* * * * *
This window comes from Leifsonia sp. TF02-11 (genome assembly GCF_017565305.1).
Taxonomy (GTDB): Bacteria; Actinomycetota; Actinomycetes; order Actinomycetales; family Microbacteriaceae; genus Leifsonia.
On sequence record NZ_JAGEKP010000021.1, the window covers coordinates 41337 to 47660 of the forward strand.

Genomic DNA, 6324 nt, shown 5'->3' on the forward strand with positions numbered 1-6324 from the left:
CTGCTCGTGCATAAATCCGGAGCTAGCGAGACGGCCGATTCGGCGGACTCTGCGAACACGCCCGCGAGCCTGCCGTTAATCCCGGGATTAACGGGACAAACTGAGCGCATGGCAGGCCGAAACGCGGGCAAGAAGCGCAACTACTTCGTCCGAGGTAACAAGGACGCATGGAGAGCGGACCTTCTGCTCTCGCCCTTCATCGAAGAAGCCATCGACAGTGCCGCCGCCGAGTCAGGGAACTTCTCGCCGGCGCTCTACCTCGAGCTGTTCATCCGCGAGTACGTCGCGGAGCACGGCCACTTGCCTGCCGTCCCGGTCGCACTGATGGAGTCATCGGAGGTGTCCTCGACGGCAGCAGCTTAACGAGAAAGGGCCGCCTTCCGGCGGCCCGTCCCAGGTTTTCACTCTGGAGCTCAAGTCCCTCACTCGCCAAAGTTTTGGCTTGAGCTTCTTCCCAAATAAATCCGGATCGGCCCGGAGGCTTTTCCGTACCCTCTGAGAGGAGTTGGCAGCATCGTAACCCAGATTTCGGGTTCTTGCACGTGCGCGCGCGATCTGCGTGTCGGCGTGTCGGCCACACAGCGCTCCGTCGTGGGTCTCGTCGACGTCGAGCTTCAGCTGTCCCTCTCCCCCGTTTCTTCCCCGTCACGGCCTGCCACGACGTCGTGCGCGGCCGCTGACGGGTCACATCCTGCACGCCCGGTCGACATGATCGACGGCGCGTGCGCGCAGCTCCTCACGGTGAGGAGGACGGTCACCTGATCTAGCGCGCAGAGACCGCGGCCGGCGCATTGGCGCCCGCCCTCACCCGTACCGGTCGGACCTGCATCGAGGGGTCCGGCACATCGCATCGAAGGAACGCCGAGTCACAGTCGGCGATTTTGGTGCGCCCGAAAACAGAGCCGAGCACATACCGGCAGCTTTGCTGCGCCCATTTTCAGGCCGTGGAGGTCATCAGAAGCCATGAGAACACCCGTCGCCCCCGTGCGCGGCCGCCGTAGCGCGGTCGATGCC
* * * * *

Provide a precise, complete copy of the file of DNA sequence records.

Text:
This window comes from Leifsonia sp. TF02-11 (genome assembly GCF_017565305.1).
Taxonomy (GTDB): Bacteria; Actinomycetota; Actinomycetes; order Actinomycetales; family Microbacteriaceae; genus Leifsonia.
On sequence record NZ_JAGEKP010000021.1, the window covers coordinates 41337 to 47660 of the forward strand.

Genomic DNA, 6324 nt, shown 5'->3' on the forward strand with positions numbered 1-6324 from the left:
CTGCTCGTGCATAAATCCGGAGCTAGCGAGACGGCCGATTCGGCGGACTCTGCGAACACGCCCGCGAGCCTGCCGTTAATCCCGGGATTAACGGGACAAACTGAGCGCATGGCAGGCCGAAACGCGGGCAAGAAGCGCAACTACTTCGTCCGAGGTAACAAGGACGCATGGAGAGCGGACCTTCTGCTCTCGCCCTTCATCGAAGAAGCCATCGACAGTGCCGCCGCCGAGTCAGGGAACTTCTCGCCGGCGCTCTACCTCGAGCTGTTCATCCGCGAGTACGTCGCGGAGCACGGCCACTTGCCTGCCGTCCCGGTCGCACTGATGGAGTCATCGGAGGTGTCCTCGACGGCAGCAGCTTAACGAGAAAGGGCCGCCTTCCGGCGGCCCGTCCCAGGTTTTCACTCTGGAGCTCAAGTCCCTCACTCGCCAAAGTTTTGGCTTGAGCTTCTTCCCAAATAAATCCGGATCGGCCCGGAGGCTTTTCCGTACCCTCTGAGAGGAGTTGGCAGCATCGTAACCCAGATTTCGGGTTCTTGCACGTGCGCGCGCGATCTGCGTGTCGGCGTGTCGGCCACACAGCGCTCCGTCGTGGGTCTCGTCGACGTCGAGCTTCAGCTGTCCCTCTCCCCCGTTTCTTCCCCGTCACGGCCTGCCACGACGTCGTGCGCGGCCGCTGACGGGTCACATCCTGCACGCCCGGTCGACATGATCGACGGCGCGTGCGCGCAGCTCCTCACGGTGAGGAGGACGGTCACCTGATCTAGCGCGCAGAGACCGCGGCCGGCGCATTGGCGCCCGCCCTCACCCGTACCGGTCGGACCTGCATCGAGGGGTCCGGCACATCGCATCGAAGGAACGCCGAGTCACAGTCGGCGATTTTGGTGCGCCCGAAAACAGAGCCGAGCACATACCGGCAGCTTTGCTGCGCCCATTTTCAGGCCGTGGAGGTCATCAGAAGCCATGAGAACACCCGTCGCCCCCGTGCGCGGCCGCCGTAGCGCGGTCGATGCC